This episode is from the WNYC archives. It may contain language which is no longer politically or socially appropriate.
10th Annual WNYC American Music Festival, February 15, 1949
Performances by Maurice Wilk, Kenneth Spencer, Paul Olefsky, and the New York Woodwind Quintet. Music by Halsey Stevens, William Grant Still, Gail Kubik, and others.
The broadcast begins with the radio premiere of Halsey Stevens' 1947 work, Violin Sonata, performed by Maurice Wilk on violin and Bernice Rapkin on piano. (brief bios of each)
Four settings of various poems called Songs of Separation by William Grant Still and performed by Kenneth Spencer on baritone and Alfred Knopf on piano. These include: "Idolatry" based on the poem by Arna Wendell Bontemps; "Parted" based on the poem by Paul Laurence Dunbar; "If You Should Go" based based on the poem by Countee Cullen; and "A Black Pierrot" based on the poem by Langston Hughes. (brief bio of Still)
Spencer and Knopf continue with "Freedom is a Hard Fought Thing" by Gail Kubik and "I've Known Rivers" by Harold Swanson.
The President of the New York City Council, Vincent R. Impellitteri, makes some brief remarks about the American Music Festival. (Increasing noise on the recording.)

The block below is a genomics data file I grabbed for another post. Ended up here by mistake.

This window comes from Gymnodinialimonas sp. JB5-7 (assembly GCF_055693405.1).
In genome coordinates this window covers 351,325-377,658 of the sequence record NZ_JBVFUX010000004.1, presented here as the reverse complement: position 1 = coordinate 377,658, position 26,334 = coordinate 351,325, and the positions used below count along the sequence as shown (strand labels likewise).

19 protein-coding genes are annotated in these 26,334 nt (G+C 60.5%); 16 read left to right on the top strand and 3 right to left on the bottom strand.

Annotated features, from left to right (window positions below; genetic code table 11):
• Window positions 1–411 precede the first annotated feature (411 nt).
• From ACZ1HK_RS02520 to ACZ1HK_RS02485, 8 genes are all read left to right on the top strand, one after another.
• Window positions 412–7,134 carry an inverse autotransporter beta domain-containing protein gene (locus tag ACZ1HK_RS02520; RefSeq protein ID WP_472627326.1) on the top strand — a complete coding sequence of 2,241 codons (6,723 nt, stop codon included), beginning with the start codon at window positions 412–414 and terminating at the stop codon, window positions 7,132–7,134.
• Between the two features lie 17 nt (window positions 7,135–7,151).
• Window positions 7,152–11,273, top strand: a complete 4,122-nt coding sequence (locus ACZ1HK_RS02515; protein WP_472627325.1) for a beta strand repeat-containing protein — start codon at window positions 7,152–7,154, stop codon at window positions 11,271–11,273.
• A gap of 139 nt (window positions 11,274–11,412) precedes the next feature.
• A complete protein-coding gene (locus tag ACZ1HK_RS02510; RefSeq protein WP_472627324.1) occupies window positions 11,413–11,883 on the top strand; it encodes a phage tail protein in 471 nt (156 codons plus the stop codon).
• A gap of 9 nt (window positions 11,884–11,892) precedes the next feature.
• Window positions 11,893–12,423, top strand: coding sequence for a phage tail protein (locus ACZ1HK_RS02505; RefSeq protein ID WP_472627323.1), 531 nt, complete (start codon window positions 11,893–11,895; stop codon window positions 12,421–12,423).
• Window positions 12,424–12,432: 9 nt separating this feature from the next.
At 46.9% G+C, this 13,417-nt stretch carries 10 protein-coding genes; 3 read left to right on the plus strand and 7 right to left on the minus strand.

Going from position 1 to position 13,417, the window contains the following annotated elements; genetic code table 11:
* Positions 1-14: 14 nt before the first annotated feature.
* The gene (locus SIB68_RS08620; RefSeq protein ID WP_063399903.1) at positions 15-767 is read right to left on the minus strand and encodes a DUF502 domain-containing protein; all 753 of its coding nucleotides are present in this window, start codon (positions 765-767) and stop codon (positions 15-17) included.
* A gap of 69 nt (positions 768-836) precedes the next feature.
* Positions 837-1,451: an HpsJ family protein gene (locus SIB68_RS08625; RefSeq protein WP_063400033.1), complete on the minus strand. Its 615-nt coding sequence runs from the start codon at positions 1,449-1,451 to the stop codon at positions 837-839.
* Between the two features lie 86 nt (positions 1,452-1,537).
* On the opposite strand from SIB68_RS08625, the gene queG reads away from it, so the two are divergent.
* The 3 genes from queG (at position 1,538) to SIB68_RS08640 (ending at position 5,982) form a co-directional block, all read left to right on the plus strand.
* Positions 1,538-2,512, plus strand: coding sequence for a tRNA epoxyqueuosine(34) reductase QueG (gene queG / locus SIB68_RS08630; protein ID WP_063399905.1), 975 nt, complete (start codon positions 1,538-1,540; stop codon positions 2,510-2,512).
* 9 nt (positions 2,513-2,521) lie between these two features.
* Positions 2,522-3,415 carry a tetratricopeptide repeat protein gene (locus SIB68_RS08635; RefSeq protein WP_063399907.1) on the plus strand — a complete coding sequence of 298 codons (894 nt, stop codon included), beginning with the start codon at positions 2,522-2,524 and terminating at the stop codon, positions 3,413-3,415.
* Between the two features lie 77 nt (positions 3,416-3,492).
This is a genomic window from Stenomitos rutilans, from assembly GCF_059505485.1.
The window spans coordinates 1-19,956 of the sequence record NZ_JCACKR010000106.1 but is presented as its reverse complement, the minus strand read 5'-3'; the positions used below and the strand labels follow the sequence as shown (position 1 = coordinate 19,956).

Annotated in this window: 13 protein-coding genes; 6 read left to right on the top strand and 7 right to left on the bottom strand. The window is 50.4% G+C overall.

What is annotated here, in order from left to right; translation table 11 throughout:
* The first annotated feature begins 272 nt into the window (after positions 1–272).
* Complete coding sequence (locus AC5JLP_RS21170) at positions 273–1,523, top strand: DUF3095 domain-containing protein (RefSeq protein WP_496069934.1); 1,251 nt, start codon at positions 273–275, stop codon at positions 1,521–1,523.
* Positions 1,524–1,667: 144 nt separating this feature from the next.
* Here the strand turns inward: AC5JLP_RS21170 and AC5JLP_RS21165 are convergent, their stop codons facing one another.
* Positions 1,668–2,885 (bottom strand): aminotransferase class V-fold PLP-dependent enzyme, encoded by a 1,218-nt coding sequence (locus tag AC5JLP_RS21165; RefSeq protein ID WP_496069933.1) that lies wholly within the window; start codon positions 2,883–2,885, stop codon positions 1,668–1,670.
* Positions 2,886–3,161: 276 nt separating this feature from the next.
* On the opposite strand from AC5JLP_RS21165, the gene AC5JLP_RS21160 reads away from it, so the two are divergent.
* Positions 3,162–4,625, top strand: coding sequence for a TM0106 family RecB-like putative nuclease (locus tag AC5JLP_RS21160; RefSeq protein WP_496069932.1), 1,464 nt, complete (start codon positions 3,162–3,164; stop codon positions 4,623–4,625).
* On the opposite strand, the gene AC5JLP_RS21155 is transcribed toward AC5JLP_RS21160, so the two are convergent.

Paul Olefsky and Theodore Lettvin perform Sonata for Cello and Piano opus 6 by Samuel Barber. (By the end of the first movement the recording noise disappears.)
The first performance of Harold Gilmore's Daydream.
Kenneth Spencer performs four songs by Celius Dougherty with Alfred Knopf on piano: "Hush'd Be the Camps To-day," "Blow Ye Wings High-Ho," "Western Ocean," and "Mobile Bay."
New York Woodwind Quintet performs Suite for Woodwind Quintet by Philip James (brief bio of James)
Recording cuts out before performance; side 6 missing? Recording picks back up at the end of the performance.
Audio courtesy of the NYC Municipal Archives WNYC Collection
WNYC archives id: 37919
Municipal archives id: LT881